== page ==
Michelle A. Sandrey and Jonathan G. Mitzel
Core training specifically for track and field athletes is vague, and it is not clear how it affects dynamic balance and core-endurance measures.
To determine the effects of a 6-week core-stabilization-training program for high school track and field athletes on dynamic balance and core endurance.
High school in north central West Virginia.
Thirteen healthy high school student athletes from 1 track and field team volunteered for the study.
Subjects completed pretesting 1 wk before data collection. They completed a 6-wk core-stabilization program designed specifically for track and field athletes. The program consisted of 3 levels with 6 exercises per level and lasted for 30 min each session 3 times per week. Subjects progressed to the next level at 2-wk intervals. After 6 wk, posttesting was conducted
Main Outcome Measures:
The subjects were evaluated using the Star Excursion Balance Test (SEBT) for posteromedial (PM), medial (M), and anteromedial (AM) directions; abdominal-fatigue test (AFT); back-extensor test (BET); and side-bridge test (SBT) for the right and left sides.
Posttest results significantly improved for all 3 directions of the SEBT (PM, M, and AM), AFT, BET, right SBT, and left SBT. Effect size was large for all variables except for PM and AM, where a moderate effect was noted. Minimal-detectable-change scores exceeded the error of the measurements for all dependent variables.
After the 6-wk core-stabilization-training program, measures of the SEBT, AFT, BET, and SBT improved, thus advocating the use of this core-stabilization-training program for track and field athletes.
Rebecca K. Lytle and Doug Collier
The purpose was to examine adapted physical education (APE) specialists’ perceptions about consultation as a delivery model for individuals with disabilities. Six APE specialists (4 female, 2 male) from California participated in this phenomenological study. Data came from in-depth individual interviews, field observations, researcher notes, and focus group interactions. Analysis revealed distinct categories related to consultation: definition, contextual factors, effectiveness (benefits, barriers, documentation), competency, training, and consultation model preferences. Consultation interactions varied greatly because of the dynamic nature of the educational environment. The use of consultation was more prevalent with middle and high school students. Adapted physical education consultation occurred on a continuum from proximal to distal, dependent on the degree of interaction between the APE specialist, the general education (GE) teacher, and the student. The effectiveness of consultation was dependent upon the GE teacher’s attitude and the APE specialist’s communication skills and competencies.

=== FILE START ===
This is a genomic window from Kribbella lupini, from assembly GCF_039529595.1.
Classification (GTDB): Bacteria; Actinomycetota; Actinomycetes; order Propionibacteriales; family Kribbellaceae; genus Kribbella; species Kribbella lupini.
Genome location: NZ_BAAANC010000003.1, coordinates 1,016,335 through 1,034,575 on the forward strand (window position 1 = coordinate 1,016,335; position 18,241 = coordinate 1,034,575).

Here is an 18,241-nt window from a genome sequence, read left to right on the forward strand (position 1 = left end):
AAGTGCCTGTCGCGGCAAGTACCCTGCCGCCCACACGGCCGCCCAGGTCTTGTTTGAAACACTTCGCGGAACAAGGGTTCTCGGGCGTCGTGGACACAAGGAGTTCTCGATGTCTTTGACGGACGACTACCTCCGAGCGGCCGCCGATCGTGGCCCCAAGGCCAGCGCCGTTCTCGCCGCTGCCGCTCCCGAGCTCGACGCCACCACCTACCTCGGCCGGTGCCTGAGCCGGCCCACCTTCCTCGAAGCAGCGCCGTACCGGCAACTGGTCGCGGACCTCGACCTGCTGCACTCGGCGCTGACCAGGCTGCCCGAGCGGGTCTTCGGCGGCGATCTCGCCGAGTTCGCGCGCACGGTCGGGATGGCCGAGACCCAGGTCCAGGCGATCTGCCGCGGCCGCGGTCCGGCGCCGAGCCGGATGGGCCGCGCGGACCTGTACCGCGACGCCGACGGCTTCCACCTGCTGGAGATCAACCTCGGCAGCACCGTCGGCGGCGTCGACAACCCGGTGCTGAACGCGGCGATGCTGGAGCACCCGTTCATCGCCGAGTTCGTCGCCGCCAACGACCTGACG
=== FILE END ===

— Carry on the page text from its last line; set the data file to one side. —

Gary Allen, Kristy Smith, Brady Tripp, Jason Zaremski and Seth Smith
subpopulations. 3 While the numerous benefits of exercise are well-established, exercise also serves as a principal trigger for SCD. In high school student-athletes, the risk of SCD is nearly four times greater than for nonathletes. 13 The best estimate of the incidence of SCD in athletes with anomalous
Christine C. Center, Samuel J. Wilkins, Ross Mathiasen and Adam B. Rosen
who was diagnosed with a SDH and underwent a decompressive craniectomy. Case Presentation Patient The patient, an 18-year-old male high school student (White, 1.80 m, 82.5 kg), and varsity football defensive end, was a healthy, active athlete with no prior history of significant head trauma. During
Megan Elizabeth Evelyn Mormile, Jody L. Langdon and Tamerah Nicole Hunt
males on measures of learning and memory. 15 Limited research is available within high school students, especially in regards to gender. Risk of sport-related concussion has shown to be gender-specific, and needs to be considered in order to maximize both rate of recovery and benefits of overall